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EMMA HARRIS JAMISON
I would that I were dead.
Then Science came into my life with one great burst of Light, and things changed, and in thinking of the change, the thought came to me, Had I been able in those days to lift the curtain and get even a glimpse of the happiness that was in store for me, could I have seen the outward manifestation of peace and quietness of this happiness in my home and life, and have also known that I would someday be the happy possessor of the Pearl of Great Price (the Truth) and what an uplifting and holy influence it would have, not only on me as an individual, but on the home itself, would not mine eyes have beamed with joy, even amidst the sorrow of those days? should not I have been encouraged to press on, and how eagerly and gladly would I have waded through those stormy years, my one desire being to reach the period and place of that quietness and peace that I knew was awaiting me?
And now whilst we bid the senses be still, let us lift the curtain for one brief moment, and peer into the distant future, and as we gaze we remember those sweet words of him who said, "Blessed are the eyes which see the things that ye see," and as we listen eagerly we hear again a voice speak, "Eye hath not seen, nor ear heard, neither have entered into the heart of man, the things which God hath prepared for them that love Him;" and then comes our Mother's [Mary Baker Eddy's] words, "The perfect man governed by God, his perfect Principle has immortality, sinlessness, and everlasting bliss" (Science and Health [1902 edition], p. 304), and feeling convinced of the surety of these promises, with what a sense of joy should we all tread the path as it lies before us.
To those who have just come into the understanding of this beautiful Truth as taught in "Science and Health with Key to the Scriptures," I would say, Do not be discouraged, even though the path for the time being is very steep, and the way dark, and many errors rise up at the beginning of your career to be destroyed and wiped out of consciousness, but get down to the work joyously, for we all know that just as soon as we overcome one form of error, another rises up to be destroyed, and this will continue until every phase of error is totally wiped out of our consciousness. The Psalmist said: "In thy Light shall we see Light," and Jesus later shows us how to destroy this darkness, when he teaches, "I am the Light of the world: he that followeth me shall not walk in darkness, but shall have the Light of Life."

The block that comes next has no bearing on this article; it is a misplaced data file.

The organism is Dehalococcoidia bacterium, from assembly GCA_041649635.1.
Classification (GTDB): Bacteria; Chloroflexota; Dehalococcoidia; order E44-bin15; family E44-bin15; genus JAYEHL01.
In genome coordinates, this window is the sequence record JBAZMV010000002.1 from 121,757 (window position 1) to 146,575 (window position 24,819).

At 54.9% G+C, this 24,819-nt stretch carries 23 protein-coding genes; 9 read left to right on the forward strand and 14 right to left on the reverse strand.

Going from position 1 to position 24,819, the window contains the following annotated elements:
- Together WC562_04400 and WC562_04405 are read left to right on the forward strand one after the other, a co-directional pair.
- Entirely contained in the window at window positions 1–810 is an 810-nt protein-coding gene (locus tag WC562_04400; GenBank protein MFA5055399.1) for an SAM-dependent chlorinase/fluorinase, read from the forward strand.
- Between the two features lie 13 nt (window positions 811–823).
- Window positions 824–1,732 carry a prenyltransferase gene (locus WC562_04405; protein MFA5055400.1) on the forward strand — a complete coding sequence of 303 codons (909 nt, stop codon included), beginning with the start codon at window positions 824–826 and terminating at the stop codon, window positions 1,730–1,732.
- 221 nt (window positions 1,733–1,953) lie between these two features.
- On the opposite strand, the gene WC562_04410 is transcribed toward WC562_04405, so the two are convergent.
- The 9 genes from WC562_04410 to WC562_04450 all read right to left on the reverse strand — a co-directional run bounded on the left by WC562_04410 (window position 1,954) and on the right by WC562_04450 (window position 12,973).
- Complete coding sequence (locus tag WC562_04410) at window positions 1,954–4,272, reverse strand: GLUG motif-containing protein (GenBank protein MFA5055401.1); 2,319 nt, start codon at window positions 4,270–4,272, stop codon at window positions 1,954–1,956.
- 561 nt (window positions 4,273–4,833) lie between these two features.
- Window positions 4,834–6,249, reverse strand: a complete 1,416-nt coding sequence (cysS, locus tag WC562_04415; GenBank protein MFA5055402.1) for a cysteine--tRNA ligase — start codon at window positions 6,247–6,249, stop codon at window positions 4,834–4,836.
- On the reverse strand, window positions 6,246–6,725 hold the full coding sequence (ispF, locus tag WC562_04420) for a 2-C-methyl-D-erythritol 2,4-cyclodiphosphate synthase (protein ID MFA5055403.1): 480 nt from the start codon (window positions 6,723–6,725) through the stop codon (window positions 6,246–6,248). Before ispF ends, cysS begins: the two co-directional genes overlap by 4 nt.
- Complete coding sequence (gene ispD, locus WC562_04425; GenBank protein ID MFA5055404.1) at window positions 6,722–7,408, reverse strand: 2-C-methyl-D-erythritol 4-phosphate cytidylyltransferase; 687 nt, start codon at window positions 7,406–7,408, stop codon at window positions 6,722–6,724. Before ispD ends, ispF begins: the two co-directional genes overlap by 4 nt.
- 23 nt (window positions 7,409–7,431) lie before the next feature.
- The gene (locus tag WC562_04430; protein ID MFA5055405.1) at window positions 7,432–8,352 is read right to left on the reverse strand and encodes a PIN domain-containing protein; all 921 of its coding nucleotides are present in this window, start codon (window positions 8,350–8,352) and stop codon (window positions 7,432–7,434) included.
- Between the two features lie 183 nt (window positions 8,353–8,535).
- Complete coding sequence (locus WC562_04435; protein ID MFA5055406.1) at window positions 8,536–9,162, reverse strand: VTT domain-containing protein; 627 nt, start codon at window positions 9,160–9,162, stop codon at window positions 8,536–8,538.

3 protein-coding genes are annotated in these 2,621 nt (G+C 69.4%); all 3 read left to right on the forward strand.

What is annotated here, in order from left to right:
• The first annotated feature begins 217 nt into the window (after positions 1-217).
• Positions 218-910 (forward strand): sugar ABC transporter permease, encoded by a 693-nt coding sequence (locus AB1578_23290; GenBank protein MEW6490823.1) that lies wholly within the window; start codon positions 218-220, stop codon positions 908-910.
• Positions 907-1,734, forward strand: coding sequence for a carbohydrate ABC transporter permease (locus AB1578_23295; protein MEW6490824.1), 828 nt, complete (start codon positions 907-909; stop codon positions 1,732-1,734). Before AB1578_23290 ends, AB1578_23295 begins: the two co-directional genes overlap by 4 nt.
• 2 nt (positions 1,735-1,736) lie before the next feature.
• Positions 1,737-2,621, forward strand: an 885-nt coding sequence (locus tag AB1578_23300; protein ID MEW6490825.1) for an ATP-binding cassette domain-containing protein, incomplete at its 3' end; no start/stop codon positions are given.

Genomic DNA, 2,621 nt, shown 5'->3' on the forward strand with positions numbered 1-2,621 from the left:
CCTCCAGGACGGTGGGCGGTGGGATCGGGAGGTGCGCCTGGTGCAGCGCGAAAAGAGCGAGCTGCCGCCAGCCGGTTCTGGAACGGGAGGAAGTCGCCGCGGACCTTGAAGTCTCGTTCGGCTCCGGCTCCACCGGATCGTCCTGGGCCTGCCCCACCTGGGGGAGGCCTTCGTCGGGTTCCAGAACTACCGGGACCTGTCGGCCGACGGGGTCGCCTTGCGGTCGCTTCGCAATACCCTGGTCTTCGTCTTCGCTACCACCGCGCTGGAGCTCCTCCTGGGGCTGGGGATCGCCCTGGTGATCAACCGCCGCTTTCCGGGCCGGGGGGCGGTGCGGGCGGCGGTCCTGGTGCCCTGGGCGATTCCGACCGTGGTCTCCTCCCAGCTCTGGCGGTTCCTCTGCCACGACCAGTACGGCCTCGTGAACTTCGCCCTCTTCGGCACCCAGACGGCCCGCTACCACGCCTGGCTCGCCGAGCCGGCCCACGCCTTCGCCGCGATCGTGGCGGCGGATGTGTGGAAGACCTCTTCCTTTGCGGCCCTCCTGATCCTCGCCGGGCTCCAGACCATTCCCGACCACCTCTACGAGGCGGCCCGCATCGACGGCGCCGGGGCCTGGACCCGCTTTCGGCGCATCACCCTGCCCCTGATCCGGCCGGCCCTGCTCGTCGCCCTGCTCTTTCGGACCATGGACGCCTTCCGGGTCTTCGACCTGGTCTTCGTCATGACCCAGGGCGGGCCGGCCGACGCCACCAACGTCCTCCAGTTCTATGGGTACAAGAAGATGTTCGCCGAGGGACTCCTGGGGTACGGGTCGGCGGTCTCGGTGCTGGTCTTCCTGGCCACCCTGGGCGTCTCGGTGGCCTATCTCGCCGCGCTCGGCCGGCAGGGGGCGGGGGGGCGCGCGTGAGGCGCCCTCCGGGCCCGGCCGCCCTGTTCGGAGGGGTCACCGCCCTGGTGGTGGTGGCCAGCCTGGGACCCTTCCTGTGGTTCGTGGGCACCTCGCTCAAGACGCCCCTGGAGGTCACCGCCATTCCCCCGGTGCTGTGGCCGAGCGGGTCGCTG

I remember that when I first came into this Truth, for months and months, I worked on without even a ray of light as to the joy that was promised us until I almost began to despair of ever reaching the heights where I could stand and drink in and taste the joy of this Truth, for it seemed to me it was nothing but struggling, struggling all the time, and I used to wonder at Paul, and think, how could he ever advise us to "glory in tribulation," for that was really more than I could understand. But things have changed somewhat since those days of groaning and travailing in pain, and, thanks be to God, I have received a taste of this promised joy, and know that if we do our work well, and are in earnest, we too, like Paul, shall yet joy in tribulation, for in these very trials that confront us, we learn to straighten ourselves up, get out our sword of Truth, put on the breastplate of Righteousness, and get down to hard fighting; and if we are in earnest the error will be wiped out of our consciousness. But we must not lose sight of the fact that we must fight. We cannot give a blow here and a blow there, but we too, must make "deadly thrusts" at our enemy, the errors of mortal mind, and destroy them, and then and only then, at this destruction, do we gain the sense of joy. And what an added sense of joy have we in the consciousness that we have fought a good fight and gained the victory.
I cannot close this article without availing myself of the opportunity of publicly acknowledging my love to our dear Mother who has taught us this blessed Truth, and my earnest desire is that I may be found worthy to be included in her large family of children.
Christian Science Sentinel, April 10, 1902
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